The ACE2 receptor is widely expressed within the epithelial cells of the respiratory tract, tubular epithelial cells of the renal tract, mucosal cells of the gastrointestinal tract, arterial and venous endothelial cells, cardiac myocytes and the pancreatic β-cells [17, 23]. Within the respiratory system, ACE2 converts angiotensin II to angiotensin I and, therefore, inhibition of ACE2 leads to elevated concentrations of angiotensin II, thereby generating a pro-inflammatory response and stimulating aldosterone secretion. Collectively, these actions enhance local vascular permeability and renal fluid retention, thus engendering respiratory distress [24]. SARS-CoV-2 enters the host cell utilising the envelope spike glycoprotein on its surface to bind the ACE2 enzyme which in turn modulates the enzyme’s activity, potentiating cell damage and respiratory failure [25]. Consequently, hypokalaemia has been noted as a feature of people who are critically ill from COVID-19 and is believed to be a result of renal potassium wasting from excess aldosterone secretion. Moreover, early normalisation of serum potassium is a predictor of an improved prognosis in people who are critically unwell with COVID-19 [26]. Interestingly, one recent study concluded that SARS-CoV-2 may cause acute kidney injury via the ACE2 receptor, as the virus was detected within human glomerular cells at autopsy [27].

In people with diabetes, hyperglycaemia in the earlier stages of COVID-19 may worsen disease outcomes as hyperglycaemia induces the glycosylation of the ACE2 receptor, promoting cellular linkage to the SARS-CoV-2 virus and therefore promoting infection of the host cell and causing a higher disease severity [28]. Moreover, early correction of hyperglycaemia can reverse this process and may improve disease outcomes, leading many authors to argue a case for tight glycaemic control as a priority in the care for people with diabetes who have COVID-19 [17, 29,30,31]. In addition to enhanced ACE2 receptor glycosylation, upregulation of ACE2 receptor expression may enhance the ability of SARS-CoV-2 to enter and infect the host cell. As a result, there are safety concerns surrounding the use of many medications which are commonly used in people with diabetes, including ACE inhibitors, angiotensin-receptor blockers, ibuprofen and thiazolidinediones, all of which appear to increase the expression of ACE2 [17]. Nevertheless, little evidence currently supports their discontinuation in routine practice, and current guidance supports continuation of these medications [17, 32]. However, further study into the possibly harmful effect of such frequently utilised medications in people with diabetes and cardiovascular disease is warranted [33].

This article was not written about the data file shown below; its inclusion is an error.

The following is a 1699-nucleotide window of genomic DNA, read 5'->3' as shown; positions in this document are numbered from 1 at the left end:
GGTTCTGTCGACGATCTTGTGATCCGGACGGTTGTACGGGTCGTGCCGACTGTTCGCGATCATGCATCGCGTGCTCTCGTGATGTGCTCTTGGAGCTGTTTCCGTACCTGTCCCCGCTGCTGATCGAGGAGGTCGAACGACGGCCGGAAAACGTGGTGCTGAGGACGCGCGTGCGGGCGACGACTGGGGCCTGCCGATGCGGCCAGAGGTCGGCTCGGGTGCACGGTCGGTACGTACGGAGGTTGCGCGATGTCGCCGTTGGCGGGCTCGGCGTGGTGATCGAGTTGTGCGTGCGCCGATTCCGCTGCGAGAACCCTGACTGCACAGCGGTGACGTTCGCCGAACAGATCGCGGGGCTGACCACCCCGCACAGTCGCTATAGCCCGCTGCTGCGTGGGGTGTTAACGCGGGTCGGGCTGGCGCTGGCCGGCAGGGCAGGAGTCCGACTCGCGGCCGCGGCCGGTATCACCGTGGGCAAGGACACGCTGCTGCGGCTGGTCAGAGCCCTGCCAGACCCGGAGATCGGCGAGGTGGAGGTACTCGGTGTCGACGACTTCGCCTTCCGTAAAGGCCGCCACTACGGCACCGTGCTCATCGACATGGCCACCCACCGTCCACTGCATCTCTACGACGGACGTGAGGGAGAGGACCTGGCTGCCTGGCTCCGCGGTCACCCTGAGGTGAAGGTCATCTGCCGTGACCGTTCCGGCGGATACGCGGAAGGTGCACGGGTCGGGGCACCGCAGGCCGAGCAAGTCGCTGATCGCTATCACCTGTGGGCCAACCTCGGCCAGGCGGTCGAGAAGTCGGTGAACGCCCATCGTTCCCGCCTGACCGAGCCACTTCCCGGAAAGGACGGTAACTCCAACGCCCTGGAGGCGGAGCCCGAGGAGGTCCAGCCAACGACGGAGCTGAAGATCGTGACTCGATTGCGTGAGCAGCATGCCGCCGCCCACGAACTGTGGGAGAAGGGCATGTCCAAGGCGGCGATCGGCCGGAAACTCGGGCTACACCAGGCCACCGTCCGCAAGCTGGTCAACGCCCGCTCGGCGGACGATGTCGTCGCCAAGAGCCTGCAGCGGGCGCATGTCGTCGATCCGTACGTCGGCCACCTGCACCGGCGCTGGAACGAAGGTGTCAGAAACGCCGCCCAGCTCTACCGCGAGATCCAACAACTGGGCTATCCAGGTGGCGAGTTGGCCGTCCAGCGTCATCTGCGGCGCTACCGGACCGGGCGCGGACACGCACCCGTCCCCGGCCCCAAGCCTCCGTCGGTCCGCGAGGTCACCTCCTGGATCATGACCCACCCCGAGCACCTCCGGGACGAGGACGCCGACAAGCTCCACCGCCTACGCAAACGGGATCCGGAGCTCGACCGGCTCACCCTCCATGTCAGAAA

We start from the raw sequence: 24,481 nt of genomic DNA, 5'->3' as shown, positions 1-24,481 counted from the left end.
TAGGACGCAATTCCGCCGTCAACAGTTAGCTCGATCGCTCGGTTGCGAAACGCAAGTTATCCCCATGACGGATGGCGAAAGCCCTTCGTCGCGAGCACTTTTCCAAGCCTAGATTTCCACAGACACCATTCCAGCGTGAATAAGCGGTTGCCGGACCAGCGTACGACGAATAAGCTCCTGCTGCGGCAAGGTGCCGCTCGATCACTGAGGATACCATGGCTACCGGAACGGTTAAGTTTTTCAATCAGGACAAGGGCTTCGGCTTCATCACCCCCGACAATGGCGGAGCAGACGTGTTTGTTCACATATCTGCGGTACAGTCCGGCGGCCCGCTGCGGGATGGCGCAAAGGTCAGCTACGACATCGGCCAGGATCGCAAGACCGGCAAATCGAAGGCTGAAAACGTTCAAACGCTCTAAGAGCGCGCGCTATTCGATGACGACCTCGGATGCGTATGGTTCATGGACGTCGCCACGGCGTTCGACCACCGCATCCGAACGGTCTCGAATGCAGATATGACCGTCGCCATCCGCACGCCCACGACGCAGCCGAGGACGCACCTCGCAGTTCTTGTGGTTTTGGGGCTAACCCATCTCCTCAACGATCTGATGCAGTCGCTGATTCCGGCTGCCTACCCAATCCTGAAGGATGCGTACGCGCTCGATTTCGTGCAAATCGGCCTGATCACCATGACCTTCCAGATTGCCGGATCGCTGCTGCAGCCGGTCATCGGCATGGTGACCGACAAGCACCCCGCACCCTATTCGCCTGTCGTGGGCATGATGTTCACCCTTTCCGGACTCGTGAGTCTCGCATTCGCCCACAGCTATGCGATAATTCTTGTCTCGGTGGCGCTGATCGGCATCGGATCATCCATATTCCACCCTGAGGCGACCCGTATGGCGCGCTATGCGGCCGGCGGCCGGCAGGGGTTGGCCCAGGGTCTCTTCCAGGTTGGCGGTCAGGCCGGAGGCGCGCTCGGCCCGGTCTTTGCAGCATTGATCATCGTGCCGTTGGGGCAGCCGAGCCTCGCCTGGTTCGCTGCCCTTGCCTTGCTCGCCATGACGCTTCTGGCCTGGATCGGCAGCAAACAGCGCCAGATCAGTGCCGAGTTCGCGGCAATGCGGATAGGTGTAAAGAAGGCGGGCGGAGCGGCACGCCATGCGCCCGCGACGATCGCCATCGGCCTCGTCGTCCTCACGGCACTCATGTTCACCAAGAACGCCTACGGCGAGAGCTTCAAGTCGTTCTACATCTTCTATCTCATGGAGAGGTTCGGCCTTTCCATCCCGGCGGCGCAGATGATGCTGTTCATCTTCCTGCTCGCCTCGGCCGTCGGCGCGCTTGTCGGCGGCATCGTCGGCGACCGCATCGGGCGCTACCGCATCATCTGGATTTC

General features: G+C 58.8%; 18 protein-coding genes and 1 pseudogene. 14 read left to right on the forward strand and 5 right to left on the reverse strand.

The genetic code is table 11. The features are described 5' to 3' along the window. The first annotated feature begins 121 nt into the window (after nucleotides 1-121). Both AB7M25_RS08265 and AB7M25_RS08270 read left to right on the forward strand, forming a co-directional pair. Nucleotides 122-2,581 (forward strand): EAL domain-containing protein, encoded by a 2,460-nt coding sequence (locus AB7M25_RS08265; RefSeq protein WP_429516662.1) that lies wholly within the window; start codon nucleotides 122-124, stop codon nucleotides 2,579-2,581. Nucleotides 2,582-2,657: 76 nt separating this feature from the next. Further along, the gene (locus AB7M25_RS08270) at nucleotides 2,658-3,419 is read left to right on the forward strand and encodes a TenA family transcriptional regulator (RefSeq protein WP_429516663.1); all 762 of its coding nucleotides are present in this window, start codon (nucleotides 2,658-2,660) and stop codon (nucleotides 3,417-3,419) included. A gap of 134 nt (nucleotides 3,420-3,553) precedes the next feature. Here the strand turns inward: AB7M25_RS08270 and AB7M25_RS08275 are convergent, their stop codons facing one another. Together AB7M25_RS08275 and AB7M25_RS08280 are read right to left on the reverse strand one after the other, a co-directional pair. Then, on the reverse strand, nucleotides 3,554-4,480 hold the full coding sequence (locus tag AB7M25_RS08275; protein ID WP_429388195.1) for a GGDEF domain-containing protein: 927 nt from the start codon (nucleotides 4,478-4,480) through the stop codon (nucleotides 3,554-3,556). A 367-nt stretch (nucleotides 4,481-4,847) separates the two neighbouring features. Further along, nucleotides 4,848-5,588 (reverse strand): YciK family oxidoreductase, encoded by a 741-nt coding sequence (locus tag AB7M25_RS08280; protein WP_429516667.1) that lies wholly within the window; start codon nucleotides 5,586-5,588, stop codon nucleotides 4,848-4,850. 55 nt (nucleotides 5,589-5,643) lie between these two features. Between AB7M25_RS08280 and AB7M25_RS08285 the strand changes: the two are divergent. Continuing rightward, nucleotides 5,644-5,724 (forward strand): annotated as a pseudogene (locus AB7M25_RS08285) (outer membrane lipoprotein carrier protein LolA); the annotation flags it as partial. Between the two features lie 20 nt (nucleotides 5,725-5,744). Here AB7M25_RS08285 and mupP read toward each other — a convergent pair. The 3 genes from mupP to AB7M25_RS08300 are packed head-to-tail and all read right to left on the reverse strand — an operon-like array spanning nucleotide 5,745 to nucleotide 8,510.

Genetic analyses of the ACE2 gene provide further explanation for the poorer health outcomes seen in people with COVID-19 and diabetes. The ACE2 enzyme is expressed by the ACE2 gene on the X chromosome [34]. Interestingly, expression of ACE2 has been linked with the development of T2D, and the expression of the single nucleotide polymorphism G8790A on the ACE2 gene also increases the risk of developing T2D [35, 36]. Theoretically, an increased expression of ACE2 or specific ACE2 polymorphisms may result in greater disease severity by increased binding potential with the SARS-CoV-2 virus. One study observed that Asian men had greater expression of ACE2 than their White or African American counterparts [37], implying that this may explain some of the population differences observed in COVID-19 severity. Additionally, Cao and colleagues observed that East Asian populations had higher ACE2 receptor tissue expression, which again may explain differences in susceptibility or response to SARS-CoV-2 [38]. However, further investigation into this potential risk factor is warranted [33] and may lead to further therapeutic targets.

Further interest in the role of ACE2 in people with diabetes comes from studies identifying this receptor in pancreatic β-cells [39]. Recent observations of greater incidence rates of diabetic ketoacidosis have been reported in people with or without an underlying diagnosis of diabetes and are associated with a high mortality rate [40]. Diabetic ketoacidosis in this setting likely results from the destruction of pancreatic β-cells following SARS-CoV-2 entry into the cell via the ACE2 receptor. Indeed, people with insulin-treated diabetes and COVID-19 appear to have greater insulin resistance and require significantly higher insulin doses [14]. This may simply reflect the severity of infection inducing a considerable catecholamine response which generates greater insulin resistance or it is a direct mechanism in which SARS-CoV-2 further impairs β-cell function. The latter argument is supported by a previous study conducted during the SARS-CoV-1 outbreak which observed that approximately 50% of non-diabetic patients with SARS-CoV-1 infection developed diabetes as an inpatient, although only 5% of participants had diabetes at follow-up 3 years later. The authors reason that as SARS-CoV-1 binds to the ACE2 receptor in the pancreatic β-cells, the resulting damage to the islet cells impairs insulin release [39]. It is this relative hypoinsulinaemia that is thought to be the cause of the higher incidence of hyperglycaemia and diabetic ketoacidosis in these patients [40]. As a result, many argue that tighter blood glucose control is essential and will improve health outcomes in people with diabetes [17, 29,30,31].